Look at this range of consultant responses to the statement: ‘I view my clients as … (and note they could have checked as many boxes as they wished):
- 83% – Strongly dedicated to their mission
- 45% – Pleasant to work with
- 27% – Competent
- 8% – Well-dressed (stuck in there for fun)
- 8% – Open to change/risk
- 7% – Decisive
What can we say to that, other than WOW! Committed, nice people … but stuck in place. And we’d note that no one used any derivative of the word ‘innovate’ in their comments. What comes across — whoever is more at fault — is a climate of caution.
However in deference to our client readers, we remind you of the observation made at the top of this post: more than half of clients claim they don’t learn much from consultants; and many comment that they use consultants, instead, to legitimize ideas they already have.
We would have guessed that many of our readers (certainly the consultants) have a notion of the consultant/client relationship as a sort of teacher/student relationship. But that doesn’t seem to be the case … certainly not in any deferential ‘we speak, you listen’ sense.
A perhaps more apt model that comes to mind is the relationship between a top tennis pro and his/her coach. I often wonder, what does Nadal or Federer actually learn from the coach? Obviously they find the coach valuable. The coach’s contribution might be some small tweak, but one that makes a huge difference to the end result. And of course … the talent needs to be there in the first place.
In this regard, it’s worth noting that our respondents are not amateurs – 60% of client respondents have more than ten years of fundraising experience (including 20% with more than 20 years). And 76% of consultant respondents have more than ten years of fundraising experience (including fully 42% with more than 20 years).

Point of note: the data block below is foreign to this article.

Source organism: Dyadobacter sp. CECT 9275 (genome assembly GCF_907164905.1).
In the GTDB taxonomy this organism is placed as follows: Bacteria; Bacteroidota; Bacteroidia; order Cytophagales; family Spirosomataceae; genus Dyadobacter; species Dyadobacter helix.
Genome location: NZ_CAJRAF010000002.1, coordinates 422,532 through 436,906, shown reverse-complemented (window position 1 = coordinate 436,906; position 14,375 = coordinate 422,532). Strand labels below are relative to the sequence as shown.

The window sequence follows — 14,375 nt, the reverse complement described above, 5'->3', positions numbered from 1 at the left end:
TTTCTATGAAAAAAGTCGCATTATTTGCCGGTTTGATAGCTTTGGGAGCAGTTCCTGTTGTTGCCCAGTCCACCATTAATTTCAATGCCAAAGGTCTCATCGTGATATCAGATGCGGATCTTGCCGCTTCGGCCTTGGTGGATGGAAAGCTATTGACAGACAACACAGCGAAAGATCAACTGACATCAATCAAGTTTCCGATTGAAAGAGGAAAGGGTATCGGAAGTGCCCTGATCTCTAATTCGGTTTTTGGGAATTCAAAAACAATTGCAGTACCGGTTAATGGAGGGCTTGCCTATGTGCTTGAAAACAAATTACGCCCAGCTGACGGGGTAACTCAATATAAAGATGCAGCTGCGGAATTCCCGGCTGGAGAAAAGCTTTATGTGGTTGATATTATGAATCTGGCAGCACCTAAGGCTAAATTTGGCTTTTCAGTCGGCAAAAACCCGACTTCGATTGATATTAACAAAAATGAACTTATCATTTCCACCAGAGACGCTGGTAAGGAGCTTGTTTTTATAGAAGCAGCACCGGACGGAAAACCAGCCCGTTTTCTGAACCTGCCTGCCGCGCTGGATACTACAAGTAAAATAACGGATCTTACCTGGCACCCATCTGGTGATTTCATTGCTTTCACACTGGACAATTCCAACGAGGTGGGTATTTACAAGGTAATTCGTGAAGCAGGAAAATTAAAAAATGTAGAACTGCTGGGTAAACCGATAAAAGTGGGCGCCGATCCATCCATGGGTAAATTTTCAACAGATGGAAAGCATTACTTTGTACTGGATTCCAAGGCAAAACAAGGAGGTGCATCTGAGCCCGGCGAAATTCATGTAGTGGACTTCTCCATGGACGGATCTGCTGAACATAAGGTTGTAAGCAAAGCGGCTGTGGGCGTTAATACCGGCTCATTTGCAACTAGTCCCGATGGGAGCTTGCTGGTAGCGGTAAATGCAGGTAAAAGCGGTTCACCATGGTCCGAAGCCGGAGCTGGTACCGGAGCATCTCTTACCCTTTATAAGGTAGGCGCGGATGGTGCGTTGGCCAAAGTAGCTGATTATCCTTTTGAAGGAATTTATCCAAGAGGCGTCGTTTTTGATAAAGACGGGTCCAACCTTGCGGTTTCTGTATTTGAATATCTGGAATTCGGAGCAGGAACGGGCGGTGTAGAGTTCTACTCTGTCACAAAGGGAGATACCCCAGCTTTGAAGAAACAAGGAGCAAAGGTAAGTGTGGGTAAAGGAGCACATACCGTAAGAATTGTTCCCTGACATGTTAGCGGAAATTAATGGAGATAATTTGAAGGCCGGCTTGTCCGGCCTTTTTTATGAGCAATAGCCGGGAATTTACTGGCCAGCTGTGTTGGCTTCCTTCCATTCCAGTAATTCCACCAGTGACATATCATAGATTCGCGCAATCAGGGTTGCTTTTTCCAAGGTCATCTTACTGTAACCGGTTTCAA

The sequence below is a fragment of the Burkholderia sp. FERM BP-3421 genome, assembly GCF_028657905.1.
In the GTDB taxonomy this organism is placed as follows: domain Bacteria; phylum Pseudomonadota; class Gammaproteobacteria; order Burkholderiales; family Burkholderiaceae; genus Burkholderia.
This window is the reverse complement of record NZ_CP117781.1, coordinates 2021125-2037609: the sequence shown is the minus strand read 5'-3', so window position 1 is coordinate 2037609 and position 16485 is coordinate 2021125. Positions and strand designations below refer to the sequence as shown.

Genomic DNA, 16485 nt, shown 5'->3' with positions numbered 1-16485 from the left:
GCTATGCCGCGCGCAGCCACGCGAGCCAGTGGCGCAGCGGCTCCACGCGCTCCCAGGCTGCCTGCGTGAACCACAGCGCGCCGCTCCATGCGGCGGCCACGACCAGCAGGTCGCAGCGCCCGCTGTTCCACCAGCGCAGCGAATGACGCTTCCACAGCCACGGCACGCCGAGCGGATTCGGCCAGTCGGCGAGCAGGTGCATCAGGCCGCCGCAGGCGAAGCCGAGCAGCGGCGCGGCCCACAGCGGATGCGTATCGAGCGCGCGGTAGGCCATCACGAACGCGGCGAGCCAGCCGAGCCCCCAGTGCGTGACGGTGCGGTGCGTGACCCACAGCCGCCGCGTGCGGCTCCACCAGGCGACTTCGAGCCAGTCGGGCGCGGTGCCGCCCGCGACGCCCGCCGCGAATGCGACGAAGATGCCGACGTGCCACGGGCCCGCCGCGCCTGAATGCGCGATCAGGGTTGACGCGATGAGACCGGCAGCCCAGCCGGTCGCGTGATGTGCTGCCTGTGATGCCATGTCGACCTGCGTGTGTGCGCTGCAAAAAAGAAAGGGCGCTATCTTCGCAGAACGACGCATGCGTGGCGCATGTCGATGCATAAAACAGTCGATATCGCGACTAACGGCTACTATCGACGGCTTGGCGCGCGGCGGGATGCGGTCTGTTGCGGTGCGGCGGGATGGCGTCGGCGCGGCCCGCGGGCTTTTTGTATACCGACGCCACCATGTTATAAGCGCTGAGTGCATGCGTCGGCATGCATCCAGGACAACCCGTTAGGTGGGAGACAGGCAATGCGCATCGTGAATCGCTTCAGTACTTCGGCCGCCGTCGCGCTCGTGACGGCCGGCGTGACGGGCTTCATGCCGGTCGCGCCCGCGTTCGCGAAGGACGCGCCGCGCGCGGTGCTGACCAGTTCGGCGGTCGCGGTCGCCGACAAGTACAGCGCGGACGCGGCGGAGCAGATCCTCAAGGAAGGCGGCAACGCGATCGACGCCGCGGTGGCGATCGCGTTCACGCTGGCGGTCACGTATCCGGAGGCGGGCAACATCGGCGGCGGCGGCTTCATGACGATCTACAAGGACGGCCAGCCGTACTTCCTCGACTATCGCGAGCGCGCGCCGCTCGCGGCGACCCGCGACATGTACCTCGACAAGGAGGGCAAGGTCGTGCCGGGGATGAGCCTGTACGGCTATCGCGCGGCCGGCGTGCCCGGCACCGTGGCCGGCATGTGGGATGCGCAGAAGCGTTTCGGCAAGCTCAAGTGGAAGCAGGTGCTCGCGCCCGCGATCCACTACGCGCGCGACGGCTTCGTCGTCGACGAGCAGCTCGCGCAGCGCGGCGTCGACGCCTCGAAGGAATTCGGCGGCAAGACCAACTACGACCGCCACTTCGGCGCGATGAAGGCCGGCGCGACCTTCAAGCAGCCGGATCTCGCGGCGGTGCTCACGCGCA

In short, this is a pretty savvy group of fundraisers, rich in experience on both sides of the table.
At a time when the pressure has never been greater for fundraisers to perform, and the challenges never more daunting, and the trends never so distressing, isn’t it cause for concern that the relationship between the two parties (and the most senior players at that) doesn’t come across as more mutually positive … more committed to innovation … more focused on results?
We intended to have some fun with this survey. And we did — clients need to improve their wardrobes!
But there’s plenty of serious food for thought in these responses. There’s a crucial relationship here that needs to be taken to a more mutually productive level. Hopefully our survey opens some eyes to that.
You can view the full responses, including the verbatim comments, here.
Roger and Tom
P.S. And for sure, tell us if you think our analysis is too pessimistic.
P.P.S Maybe it’s a psychiatrist/patient relationship — both are equally crazy.
P.P.P.S. Sorry for the double sending of yesterday’s post. It was our Feedblitz consultant’s fault!